I do not pretend to know someone else’s pain. But I can scarcely deny that the hardest moments in my own life have centered on loss.
The loss of trust, the loss of finances, the loss of hope, and worst of all, the loss of a loved one.
I do not pretend to know someone else’s pain. Yet I cannot imagine I’m alone in this sentiment regarding loss. How we cope in such situations defines us as a person. You learn a lot about yourself when you lose. You learn if you’re the kind of person who is a good friend, the kind of person who is a good spouse, a good parent, a good son, or a good daughter.
You learn a lot. And what you learn may not always be what you’d like to know when you start to pull yourself out of the mire.
We do things we’re not proud of. We say things that we wish could be unsaid. Grief and anger are emotions that take on a life of their own. They can consume, they can cloud, and they can deceive. Grief and anger bring out the worst in us. They lead to rash decisions; in the past they have been the cause of mobs, riots, and destruction.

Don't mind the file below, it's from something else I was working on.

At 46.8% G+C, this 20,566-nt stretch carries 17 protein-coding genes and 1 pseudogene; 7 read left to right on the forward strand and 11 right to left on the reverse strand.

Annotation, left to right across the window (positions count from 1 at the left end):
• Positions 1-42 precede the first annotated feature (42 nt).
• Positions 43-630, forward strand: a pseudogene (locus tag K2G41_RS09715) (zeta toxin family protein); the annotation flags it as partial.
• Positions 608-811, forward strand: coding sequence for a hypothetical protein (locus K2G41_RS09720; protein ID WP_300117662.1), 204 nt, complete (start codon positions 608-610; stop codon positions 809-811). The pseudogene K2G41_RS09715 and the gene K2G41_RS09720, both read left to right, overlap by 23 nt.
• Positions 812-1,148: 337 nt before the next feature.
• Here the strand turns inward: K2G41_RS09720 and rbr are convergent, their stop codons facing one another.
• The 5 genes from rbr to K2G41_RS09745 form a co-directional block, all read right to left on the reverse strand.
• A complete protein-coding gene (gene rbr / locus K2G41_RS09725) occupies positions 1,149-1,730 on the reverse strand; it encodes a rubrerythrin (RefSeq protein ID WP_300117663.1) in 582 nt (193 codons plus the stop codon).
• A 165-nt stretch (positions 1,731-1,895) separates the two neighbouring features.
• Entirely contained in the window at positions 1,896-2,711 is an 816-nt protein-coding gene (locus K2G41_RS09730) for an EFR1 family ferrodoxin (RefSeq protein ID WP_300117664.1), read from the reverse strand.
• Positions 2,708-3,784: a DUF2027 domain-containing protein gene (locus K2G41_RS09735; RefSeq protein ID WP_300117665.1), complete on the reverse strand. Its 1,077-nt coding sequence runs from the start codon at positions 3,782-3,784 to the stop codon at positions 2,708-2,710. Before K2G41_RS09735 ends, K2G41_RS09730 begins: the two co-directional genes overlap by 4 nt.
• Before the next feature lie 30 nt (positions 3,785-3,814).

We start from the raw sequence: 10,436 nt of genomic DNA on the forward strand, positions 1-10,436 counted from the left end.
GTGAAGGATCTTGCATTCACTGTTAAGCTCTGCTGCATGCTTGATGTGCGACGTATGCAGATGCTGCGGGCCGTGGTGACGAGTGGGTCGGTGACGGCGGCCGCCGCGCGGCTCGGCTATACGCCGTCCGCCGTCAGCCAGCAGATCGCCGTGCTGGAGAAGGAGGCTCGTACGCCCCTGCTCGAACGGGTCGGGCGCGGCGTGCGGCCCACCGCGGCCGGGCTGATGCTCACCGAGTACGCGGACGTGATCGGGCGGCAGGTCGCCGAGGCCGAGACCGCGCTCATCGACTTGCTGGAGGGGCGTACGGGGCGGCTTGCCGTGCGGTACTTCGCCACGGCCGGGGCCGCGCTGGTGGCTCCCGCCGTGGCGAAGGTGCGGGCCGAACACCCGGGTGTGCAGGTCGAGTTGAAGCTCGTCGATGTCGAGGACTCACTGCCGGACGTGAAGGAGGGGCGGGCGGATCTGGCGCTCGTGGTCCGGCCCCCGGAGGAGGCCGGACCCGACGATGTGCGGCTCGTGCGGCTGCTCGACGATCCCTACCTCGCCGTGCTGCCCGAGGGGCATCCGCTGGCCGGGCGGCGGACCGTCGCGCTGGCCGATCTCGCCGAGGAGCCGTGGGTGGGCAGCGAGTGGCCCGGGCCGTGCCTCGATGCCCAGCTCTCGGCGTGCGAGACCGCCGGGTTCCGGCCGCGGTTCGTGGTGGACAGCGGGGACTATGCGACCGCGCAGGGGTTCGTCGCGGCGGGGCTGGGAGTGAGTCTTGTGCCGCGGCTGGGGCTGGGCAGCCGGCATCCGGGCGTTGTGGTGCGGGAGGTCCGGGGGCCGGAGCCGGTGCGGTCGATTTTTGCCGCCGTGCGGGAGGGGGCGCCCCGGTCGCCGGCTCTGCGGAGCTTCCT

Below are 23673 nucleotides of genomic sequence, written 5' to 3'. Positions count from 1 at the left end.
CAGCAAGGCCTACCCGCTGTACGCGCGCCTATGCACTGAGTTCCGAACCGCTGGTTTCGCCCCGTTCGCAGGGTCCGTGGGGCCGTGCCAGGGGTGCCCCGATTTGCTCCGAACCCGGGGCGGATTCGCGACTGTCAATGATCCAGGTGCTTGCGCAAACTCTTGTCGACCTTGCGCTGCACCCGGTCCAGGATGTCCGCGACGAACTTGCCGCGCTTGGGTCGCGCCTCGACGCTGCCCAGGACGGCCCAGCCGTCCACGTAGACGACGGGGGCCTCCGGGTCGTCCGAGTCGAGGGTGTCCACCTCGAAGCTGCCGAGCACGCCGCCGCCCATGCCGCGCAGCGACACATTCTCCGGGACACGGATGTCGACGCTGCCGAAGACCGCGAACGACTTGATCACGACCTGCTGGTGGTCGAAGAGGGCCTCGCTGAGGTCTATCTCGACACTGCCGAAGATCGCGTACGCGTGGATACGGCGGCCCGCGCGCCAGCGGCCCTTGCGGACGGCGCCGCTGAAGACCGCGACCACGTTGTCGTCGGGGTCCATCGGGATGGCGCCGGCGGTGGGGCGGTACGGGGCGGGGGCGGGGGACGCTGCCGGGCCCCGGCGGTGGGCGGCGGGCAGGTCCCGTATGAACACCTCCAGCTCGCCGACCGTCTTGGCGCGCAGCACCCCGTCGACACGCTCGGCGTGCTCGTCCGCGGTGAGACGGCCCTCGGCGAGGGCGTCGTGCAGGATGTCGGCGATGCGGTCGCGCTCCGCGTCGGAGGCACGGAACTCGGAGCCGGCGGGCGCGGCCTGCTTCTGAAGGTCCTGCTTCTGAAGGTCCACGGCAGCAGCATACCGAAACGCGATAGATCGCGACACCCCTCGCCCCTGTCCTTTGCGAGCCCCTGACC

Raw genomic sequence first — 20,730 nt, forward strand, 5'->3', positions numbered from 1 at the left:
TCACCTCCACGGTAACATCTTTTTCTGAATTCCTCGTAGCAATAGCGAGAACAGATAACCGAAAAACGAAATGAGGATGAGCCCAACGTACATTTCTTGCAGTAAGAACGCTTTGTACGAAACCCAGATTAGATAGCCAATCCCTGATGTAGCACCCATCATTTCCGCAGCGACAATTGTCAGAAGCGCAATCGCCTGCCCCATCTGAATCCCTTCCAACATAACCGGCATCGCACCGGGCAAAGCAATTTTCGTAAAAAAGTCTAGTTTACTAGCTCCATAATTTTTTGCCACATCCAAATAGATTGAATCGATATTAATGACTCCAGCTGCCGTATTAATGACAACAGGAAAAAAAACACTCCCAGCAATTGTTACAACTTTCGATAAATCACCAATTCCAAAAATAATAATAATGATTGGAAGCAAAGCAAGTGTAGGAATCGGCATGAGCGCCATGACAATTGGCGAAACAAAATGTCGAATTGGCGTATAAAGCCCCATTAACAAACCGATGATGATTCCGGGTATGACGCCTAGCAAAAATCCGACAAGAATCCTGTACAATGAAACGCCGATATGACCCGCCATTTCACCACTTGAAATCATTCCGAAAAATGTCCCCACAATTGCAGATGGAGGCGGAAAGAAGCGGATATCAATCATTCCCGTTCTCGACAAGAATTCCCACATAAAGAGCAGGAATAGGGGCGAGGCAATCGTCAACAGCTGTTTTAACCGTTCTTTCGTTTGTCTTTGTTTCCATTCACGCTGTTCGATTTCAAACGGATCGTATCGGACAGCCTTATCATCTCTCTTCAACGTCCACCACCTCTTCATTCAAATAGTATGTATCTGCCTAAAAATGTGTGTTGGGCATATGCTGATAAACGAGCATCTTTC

But to the individual, grief and anger can be a pit. They can be an abyss of darkness and despair. The thing about a hole is that no matter how long it takes to climb out, it’s a lot easier and quicker to fall right back in. But if you make it out of that pit, and stay out for a while, an even uglier cousin follows grief and anger.
His name is shame.
You may wonder what I’m rambling about here. Truth is, I’m not sure. I’ve been thinking about loss lately, about perceived fairness and the always perceived inequitable distribution of good fortunes. It’s a common human trait, the perception of being mistreated, of being wronged and that you are forsaken. You are not forsaken. None of us are. That’s the hardest part sometimes. Coming to that conclusion can bring the shame as sure as summer brings storms in the Gulf.
I have a friend, a writer who worked for the newspaper in Shreveport. I still have one of his printed columns. He had been wrestling with some personal demons, things of which he was not proud. And while he spoke in generalities, the message was clear. He was sorry to those he had wronged, and he forgave those who had wronged him.
One of the lines he used, taken from a film, is a reminder for us all: “Hope is a good thing, maybe the best of things, and no good thing ever dies.”
And while we need to remember those words, the one thing I want to leave you with is the following thought.
The two most beautiful words in any language are: I forgive.
I realize that. So, I say, I forgive.
Josh Beavers is a teacher and a writer. He has been recognized five times for excellence in opinion writing by the Louisiana Press Association.